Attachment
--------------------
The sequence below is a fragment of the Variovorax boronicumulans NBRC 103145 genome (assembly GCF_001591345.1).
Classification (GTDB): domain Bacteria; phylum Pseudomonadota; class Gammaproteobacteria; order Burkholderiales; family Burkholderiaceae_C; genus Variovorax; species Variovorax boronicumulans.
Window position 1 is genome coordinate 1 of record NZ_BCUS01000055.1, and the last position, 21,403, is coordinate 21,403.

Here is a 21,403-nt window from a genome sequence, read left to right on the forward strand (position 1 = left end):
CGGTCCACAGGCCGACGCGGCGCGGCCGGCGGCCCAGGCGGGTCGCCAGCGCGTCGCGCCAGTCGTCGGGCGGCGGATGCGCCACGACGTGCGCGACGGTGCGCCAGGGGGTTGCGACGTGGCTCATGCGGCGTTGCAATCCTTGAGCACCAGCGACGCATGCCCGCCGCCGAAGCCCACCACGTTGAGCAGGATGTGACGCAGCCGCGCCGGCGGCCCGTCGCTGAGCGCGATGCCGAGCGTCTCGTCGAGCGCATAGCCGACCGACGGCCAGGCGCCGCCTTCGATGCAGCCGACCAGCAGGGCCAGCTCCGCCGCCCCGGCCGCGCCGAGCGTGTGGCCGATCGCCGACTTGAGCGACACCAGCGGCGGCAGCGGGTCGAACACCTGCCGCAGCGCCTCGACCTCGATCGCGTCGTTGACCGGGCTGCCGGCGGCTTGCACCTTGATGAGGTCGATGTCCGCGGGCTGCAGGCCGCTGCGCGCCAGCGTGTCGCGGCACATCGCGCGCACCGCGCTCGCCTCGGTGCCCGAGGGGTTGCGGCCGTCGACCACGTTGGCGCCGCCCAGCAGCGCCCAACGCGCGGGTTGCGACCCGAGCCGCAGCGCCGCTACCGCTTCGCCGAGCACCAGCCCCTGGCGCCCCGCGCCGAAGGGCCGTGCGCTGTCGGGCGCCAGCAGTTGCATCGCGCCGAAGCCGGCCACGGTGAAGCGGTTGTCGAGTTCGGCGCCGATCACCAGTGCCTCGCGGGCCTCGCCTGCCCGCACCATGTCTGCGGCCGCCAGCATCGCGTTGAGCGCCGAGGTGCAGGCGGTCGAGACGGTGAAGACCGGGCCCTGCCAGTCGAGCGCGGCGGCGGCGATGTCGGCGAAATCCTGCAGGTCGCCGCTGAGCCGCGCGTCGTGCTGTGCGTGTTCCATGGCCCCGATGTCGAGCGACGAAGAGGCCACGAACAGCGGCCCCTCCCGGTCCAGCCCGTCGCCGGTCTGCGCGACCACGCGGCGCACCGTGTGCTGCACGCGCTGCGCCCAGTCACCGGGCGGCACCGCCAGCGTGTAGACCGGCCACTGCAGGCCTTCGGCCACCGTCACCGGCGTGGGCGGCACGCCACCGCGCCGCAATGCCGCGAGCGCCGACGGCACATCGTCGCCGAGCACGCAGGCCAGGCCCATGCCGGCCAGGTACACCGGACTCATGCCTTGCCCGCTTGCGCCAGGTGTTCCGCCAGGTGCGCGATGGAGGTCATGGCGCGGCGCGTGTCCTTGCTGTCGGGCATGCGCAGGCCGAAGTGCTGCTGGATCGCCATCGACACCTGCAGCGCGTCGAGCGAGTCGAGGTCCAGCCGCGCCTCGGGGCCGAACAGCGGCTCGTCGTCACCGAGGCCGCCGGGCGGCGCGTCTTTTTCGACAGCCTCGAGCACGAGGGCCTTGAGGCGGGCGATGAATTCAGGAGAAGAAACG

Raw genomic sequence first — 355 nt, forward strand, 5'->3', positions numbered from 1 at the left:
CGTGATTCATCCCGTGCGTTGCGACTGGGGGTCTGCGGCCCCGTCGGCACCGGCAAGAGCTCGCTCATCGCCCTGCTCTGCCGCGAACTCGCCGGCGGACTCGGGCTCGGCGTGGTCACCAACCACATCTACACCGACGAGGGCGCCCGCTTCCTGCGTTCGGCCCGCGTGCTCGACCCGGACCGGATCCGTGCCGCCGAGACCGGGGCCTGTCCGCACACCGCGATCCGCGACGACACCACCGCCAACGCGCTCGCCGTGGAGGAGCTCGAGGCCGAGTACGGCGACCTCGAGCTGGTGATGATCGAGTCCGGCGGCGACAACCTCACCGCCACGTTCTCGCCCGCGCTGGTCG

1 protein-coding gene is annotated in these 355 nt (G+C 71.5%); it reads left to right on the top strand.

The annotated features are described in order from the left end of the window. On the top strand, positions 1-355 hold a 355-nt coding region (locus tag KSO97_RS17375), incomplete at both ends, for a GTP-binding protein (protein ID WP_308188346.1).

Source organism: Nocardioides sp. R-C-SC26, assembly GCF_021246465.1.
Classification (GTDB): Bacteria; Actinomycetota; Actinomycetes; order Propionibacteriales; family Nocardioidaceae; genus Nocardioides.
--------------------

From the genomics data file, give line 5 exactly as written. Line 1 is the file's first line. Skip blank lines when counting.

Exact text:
CGGTCCACAGGCCGACGCGGCGCGGCCGGCGGCCCAGGCGGGTCGCCAGCGCGTCGCGCCAGTCGTCGGGCGGCGGATGCGCCACGACGTGCGCGACGGTGCGCCAGGGGGTTGCGACGTGGCTCATGCGGCGTTGCAATCCTTGAGCACCAGCGACGCATGCCCGCCGCCGAAGCCCACCACGTTGAGCAGGATGTGACGCAGCCGCGCCGGCGGCCCGTCGCTGAGCGCGATGCCGAGCGTCTCGTCGAGCGCATAGCCGACCGACGGCCAGGCGCCGCCTTCGATGCAGCCGACCAGCAGGGCCAGCTCCGCCGCCCCGGCCGCGCCGAGCGTGTGGCCGATCGCCGACTTGAGCGACACCAGCGGCGGCAGCGGGTCGAACACCTGCCGCAGCGCCTCGACCTCGATCGCGTCGTTGACCGGGCTGCCGGCGGCTTGCACCTTGATGAGGTCGATGTCCGCGGGCTGCAGGCCGCTGCGCGCCAGCGTGTCGCGGCACATCGCGCGCACCGCGCTCGCCTCGGTGCCCGAGGGGTTGCGGCCGTCGACCACGTTGGCGCCGCCCAGCAGCGCCCAACGCGCGGGTTGCGACCCGAGCCGCAGCGCCGCTACCGCTTCGCCGAGCACCAGCCCCTGGCGCCCCGCGCCGAAGGGCCGTGCGCTGTCGGGCGCCAGCAGTTGCATCGCGCCGAAGCCGGCCACGGTGAAGCGGTTGTCGAGTTCGGCGCCGATCACCAGTGCCTCGCGGGCCTCGCCTGCCCGCACCATGTCTGCGGCCGCCAGCATCGCGTTGAGCGCCGAGGTGCAGGCGGTCGAGACGGTGAAGACCGGGCCCTGCCAGTCGAGCGCGGCGGCGGCGATGTCGGCGAAATCCTGCAGGTCGCCGCTGAGCCGCGCGTCGTGCTGTGCGTGTTCCATGGCCCCGATGTCGAGCGACGAAGAGGCCACGAACAGCGGCCCCTCCCGGTCCAGCCCGTCGCCGGTCTGCGCGACCACGCGGCGCACCGTGTGCTGCACGCGCTGCGCCCAGTCACCGGGCGGCACCGCCAGCGTGTAGACCGGCCACTGCAGGCCTTCGGCCACCGTCACCGGCGTGGGCGGCACGCCACCGCGCCGCAATGCCGCGAGCGCCGACGGCACATCGTCGCCGAGCACGCAGGCCAGGCCCATGCCGGCCAGGTACACCGGACTCATGCCTTGCCCGCTTGCGCCAGGTGTTCCGCCAGGTGCGCGATGGAGGTCATGGCGCGGCGCGTGTCCTTGCTGTCGGGCATGCGCAGGCCGAAGTGCTGCTGGATCGCCATCGACACCTGCAGCGCGTCGAGCGAGTCGAGGTCCAGCCGCGCCTCGGGGCCGAACAGCGGCTCGTCGTCACCGAGGCCGCCGGGCGGCGCGTCTTTTTCGACAGCCTCGAGCACGAGGGCCTTGAGGCGGGCGATGAATTCAGGAGAAGAAACG